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The Early Birds

Long before the lower level fills up with the rich, famous and beautiful -- that's when you'll find the real Laker fans

June 13, 2004|Michael Jaime-Becerra | Michael Jaime-Becerra is the author of "Every Night Is Ladies' Night."

Two societies of Laker fans reside at Staples Center.

One occupies courtside and extends up to the luxury boxes. It tends to be movie stars and their hangers-on, corporate types and their clients, and other super-rich people who can afford the tickets. These fans fit the game into their schedules rather than organize their schedules around the game. They are notorious -- and legendary -- for arriving late.

Then there are the Laker fans who cheer in the upper reaches of the arena, where my sister was recently lucky enough to score a pair of tickets for a playoff game. Overjoyed at the chance to root for the Lakers in person, she had put on her bootleg Derek Fisher 0.04 Shot T-shirt and left her home in El Monte at 3 o'clock in the afternoon, arriving at the arena an hour before people were allowed in.

My sister was not the only early-bird fan. Hundreds rode with her up the escalators to their seats among the Lakers' nine Los Angeles championship banners, the retired superstar numbers and Chick Hearn's golden microphone jersey.

Below, there was barely a soul.

It was my sister's first playoff game. In fact, it was the first for our entire family, though we have been Laker fans for more than two generations.

I go back 20 years with this team. My father goes back even further. Gary Payton's jersey is draped over my desk chair; his bobblehead doll sits on my file cabinet. Among my Laker memorabilia in the closet is a prized pair of original Converse Weapons just like the yellow and purple ones that Magic Johnson sported in the 1987 season. They are now worn beyond practical use.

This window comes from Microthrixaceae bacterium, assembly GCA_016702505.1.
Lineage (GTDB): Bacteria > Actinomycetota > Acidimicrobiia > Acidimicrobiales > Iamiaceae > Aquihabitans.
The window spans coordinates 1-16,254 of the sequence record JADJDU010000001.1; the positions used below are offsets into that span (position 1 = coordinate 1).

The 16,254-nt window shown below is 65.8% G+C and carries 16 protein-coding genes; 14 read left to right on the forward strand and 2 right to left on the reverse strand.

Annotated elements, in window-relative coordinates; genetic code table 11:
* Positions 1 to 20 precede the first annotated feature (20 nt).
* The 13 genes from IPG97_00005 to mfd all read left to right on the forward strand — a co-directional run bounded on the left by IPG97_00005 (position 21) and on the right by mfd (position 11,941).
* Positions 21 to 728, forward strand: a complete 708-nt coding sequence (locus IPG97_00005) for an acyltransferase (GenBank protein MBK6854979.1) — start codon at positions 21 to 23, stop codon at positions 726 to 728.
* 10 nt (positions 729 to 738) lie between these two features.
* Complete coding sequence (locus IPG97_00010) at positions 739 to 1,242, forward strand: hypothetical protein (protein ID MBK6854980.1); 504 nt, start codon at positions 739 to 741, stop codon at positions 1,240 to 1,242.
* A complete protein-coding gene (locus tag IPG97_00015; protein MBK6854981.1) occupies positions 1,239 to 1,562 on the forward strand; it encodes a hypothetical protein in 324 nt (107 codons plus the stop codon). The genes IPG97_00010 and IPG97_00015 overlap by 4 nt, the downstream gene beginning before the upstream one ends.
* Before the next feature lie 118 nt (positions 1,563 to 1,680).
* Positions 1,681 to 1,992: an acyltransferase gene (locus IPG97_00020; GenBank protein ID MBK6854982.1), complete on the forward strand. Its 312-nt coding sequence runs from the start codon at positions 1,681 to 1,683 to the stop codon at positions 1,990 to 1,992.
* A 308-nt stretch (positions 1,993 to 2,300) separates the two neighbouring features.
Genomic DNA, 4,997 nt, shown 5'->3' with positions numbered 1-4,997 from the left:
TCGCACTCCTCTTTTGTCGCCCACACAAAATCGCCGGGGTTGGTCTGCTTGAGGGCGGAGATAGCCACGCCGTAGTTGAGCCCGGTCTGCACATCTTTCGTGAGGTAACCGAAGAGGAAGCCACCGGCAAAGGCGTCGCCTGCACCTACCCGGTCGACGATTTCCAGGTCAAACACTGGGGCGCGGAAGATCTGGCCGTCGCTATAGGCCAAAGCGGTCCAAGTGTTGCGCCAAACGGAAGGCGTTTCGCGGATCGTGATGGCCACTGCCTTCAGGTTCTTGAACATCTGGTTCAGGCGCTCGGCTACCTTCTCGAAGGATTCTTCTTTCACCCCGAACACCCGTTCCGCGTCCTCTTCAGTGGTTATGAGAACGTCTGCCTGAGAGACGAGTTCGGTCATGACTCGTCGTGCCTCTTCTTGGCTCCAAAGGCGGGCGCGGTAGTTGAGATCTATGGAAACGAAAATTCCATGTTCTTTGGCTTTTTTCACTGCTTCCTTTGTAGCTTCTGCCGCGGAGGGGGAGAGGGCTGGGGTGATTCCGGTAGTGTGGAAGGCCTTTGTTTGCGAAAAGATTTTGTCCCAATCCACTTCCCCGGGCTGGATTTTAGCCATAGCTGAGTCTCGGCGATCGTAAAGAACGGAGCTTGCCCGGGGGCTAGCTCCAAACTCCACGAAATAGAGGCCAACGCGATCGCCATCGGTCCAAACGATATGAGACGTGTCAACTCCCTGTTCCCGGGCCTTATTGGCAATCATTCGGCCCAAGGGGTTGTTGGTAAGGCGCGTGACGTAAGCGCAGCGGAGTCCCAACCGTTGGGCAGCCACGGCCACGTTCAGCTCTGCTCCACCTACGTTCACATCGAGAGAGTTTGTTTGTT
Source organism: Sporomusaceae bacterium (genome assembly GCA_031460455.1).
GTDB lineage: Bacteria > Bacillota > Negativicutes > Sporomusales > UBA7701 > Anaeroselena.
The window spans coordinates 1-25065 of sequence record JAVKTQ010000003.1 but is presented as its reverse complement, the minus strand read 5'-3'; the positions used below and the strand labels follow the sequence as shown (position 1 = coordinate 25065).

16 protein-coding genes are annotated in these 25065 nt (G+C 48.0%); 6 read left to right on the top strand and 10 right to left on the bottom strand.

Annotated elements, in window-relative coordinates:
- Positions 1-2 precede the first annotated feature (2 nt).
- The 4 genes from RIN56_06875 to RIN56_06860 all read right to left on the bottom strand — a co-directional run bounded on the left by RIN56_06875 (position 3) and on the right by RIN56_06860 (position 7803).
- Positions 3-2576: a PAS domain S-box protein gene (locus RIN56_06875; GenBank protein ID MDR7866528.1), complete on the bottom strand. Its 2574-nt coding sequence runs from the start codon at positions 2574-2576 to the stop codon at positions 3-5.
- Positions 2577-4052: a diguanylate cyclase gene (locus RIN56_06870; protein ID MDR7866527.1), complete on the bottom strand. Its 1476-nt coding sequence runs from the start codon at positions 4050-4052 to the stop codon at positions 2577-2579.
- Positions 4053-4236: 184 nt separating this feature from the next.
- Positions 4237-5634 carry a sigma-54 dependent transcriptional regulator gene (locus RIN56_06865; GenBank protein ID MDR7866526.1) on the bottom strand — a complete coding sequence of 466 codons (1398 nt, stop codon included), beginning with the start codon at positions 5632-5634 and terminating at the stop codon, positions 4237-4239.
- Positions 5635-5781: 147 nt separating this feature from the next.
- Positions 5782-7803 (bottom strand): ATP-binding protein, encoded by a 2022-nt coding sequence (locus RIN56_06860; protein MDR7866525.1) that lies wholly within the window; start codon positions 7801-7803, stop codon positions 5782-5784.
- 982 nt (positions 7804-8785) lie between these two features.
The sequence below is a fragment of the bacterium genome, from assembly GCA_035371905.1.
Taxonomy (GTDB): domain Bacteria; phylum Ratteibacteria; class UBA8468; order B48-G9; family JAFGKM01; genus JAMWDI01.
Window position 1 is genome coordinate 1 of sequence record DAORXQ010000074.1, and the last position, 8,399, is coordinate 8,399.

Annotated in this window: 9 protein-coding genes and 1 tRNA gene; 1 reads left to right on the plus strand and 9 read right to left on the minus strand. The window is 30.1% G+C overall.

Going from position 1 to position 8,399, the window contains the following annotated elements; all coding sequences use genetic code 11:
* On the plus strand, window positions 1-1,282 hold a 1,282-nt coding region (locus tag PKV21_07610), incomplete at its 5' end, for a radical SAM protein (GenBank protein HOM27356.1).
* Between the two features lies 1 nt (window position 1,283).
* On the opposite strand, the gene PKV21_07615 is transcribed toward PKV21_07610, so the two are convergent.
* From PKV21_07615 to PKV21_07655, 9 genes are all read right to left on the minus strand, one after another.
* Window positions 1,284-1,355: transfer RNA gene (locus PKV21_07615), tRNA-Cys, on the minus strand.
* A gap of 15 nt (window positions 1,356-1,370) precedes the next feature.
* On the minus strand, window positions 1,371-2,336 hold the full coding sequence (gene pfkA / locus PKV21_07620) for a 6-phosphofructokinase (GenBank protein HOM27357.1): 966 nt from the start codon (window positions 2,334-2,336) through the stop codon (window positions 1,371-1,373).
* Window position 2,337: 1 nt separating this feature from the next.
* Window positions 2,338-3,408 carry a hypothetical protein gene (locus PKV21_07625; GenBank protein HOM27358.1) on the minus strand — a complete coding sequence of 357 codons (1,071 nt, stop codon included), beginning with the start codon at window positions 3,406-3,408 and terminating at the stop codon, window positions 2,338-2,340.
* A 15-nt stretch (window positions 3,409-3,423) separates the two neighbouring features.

Yet, as much as I care about my Lakers, the closest I've ever gotten to courtside was Row 14, Section 106, for an event called "Home Court Advantage": You pay $15 to watch a simulcast of the away game on the scoreboard monitors. The scene in the lobby before the broadcast was not unlike a regular Laker game. Fans were in their Laker jerseys, home and away colors, Sunday whites and throwback blues. Someone wore a Lower Merion jersey. (Note: If you call yourself a Laker fan, this reference shouldn't demand explanation; if you're not, it's Kobe Bryant's high school in Pennsylvania.)

But more intriguing to me were the numerous bootleg shirts, the shirts marked by silly-looking caricatures and hastily copied designs on faded material with irregular silk-screening. I recognized them from the Pico Rivera indoor swap meet, from a vendor on the corner of Whittier and Norwalk and from the back of a minivan parked on Ramona Avenue.

Near my seat was a tired-looking vieja and her three anxious sons. Behind me sat various muscular thugs, and beyond them chubby homegirls with crimped hair danced to the pregame music. I didn't see Leonardo, Denzel or Jack.

The fans were primed to sound off when former Laker great James Worthy stepped onto the court to say a few words before the tip-off on the big screens. The entire bottom half of Staples, filled to capacity, wildly cheered and applauded.

The upper level had happily crashed the lower one.

Among my favorite Laker photos is that of a 1980s Toyota Celica parked in front of Staples. It has been repainted bright yellow and rolls on custom yellow-spoke wheels. An oversized Laker logo adorns a door, while a smaller sticker on a side window sums it all up: "Powered by Lakers."

If the Lakers defeat the Detroit Pistons to win their fourth championship in five years, I'm sure that Celica owner will be among the million or so fans lining the streets of L.A. to catch a glimpse of Shaq and Kobe, Karl and Gary, D-Fish and the rest of our squad during the victory parade.

And they -- the real Laker fans -- will all have arrived early.

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